The Labour Court and Labour Appeal Court had set aside both promotions, but the Constitutional Court, in a majority judgment written by Justice Skweyiya, ordered that both promotion be upheld. Justice Zondo, concurred in by Justice Jafta, wrote a minority judgment in which he agreed with the result of the majority but for different reasons.  Continue reading

Dengetenge Holdings (Pty) Limited v Southern Sphere Mining and Development Company Limited and Others

Case No. Lower Court Judgments Hearing Date Judgment Date Majority Author  Vote
CCT 39/13 North Gauteng High Court, 17 Jun. 2011
Supreme Court of Appeal, 11 Mar. 2013
15 Aug. 2013 13 Dec. 2013  Jafta J  8-3

By Avani Singh and Duncan Wild on 18 December 2013.

After the record had been filed in the matter in an appeal to the Supreme Court of Appeal (“SCA“), the appeal lapsed for failure by the appellant, Dengetenge Holdings (Pty) Limited (“Dengetenge”), to prosecute it by timeously filing its heads of argument. The issue for determination before the SCA was whether the default should be condoned and the appeal revived.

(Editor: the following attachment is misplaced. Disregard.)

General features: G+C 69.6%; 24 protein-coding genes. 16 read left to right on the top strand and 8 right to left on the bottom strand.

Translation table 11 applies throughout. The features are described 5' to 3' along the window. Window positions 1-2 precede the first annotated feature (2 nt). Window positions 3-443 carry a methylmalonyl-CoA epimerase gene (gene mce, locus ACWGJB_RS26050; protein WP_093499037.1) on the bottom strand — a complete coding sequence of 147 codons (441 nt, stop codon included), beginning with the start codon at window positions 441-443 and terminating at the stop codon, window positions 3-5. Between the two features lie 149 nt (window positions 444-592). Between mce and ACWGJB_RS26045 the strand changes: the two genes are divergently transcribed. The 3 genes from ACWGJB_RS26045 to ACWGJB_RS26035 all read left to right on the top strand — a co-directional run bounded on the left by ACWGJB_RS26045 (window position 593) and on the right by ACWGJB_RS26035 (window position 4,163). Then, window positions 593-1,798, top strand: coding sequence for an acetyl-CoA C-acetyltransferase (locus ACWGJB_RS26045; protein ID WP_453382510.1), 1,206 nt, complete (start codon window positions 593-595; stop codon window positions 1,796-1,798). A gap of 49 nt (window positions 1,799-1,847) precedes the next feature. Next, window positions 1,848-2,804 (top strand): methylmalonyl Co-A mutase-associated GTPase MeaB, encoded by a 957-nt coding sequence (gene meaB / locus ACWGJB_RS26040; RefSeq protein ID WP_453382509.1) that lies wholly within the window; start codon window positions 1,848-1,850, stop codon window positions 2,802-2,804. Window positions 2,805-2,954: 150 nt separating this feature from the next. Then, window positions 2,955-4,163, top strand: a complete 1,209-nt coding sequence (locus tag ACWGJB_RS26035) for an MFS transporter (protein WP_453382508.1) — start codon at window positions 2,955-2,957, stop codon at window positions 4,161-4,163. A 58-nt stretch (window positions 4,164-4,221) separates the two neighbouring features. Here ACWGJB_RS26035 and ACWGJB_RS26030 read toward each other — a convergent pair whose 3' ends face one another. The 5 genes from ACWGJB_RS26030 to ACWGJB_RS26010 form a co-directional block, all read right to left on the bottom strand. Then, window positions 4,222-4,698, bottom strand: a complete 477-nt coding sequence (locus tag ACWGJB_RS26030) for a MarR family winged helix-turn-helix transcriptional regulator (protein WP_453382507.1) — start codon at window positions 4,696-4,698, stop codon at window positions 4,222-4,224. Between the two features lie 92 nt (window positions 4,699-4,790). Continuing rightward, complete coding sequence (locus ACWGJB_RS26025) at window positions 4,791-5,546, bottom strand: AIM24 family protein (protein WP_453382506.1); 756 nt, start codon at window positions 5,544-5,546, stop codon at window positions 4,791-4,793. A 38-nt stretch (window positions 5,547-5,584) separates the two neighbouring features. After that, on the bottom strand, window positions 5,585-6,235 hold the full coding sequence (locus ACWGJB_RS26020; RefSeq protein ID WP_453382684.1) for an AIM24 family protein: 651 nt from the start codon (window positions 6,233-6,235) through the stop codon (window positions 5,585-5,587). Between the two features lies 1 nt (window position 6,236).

The majority of the Constitutional Court, in a judgment written by Jafta J, found that leave to appeal should be granted, but that the appeal should be dismissed. Justice Jafta also found, in respect of the High Court judgment, that Dengetenge had not first utilsed the internal appeal before going to the High Court, but that regardless, Dengetenge had conceded in the High Court that the rights were awarded to it unlawfully.  

Continue reading

Ferris and Another v Firstrand Bank Limited and Another

Case No. Lower Court Judgments Hearing Date Judgment Date Majority Author  Vote
CCT 52/13 South Gauteng High Court, 5 Oct. 2012 5 Nov. 2013 12 Dec. 2013  Moseneke ACJ  Unanimous

By Duncan Wild on 12 December 2013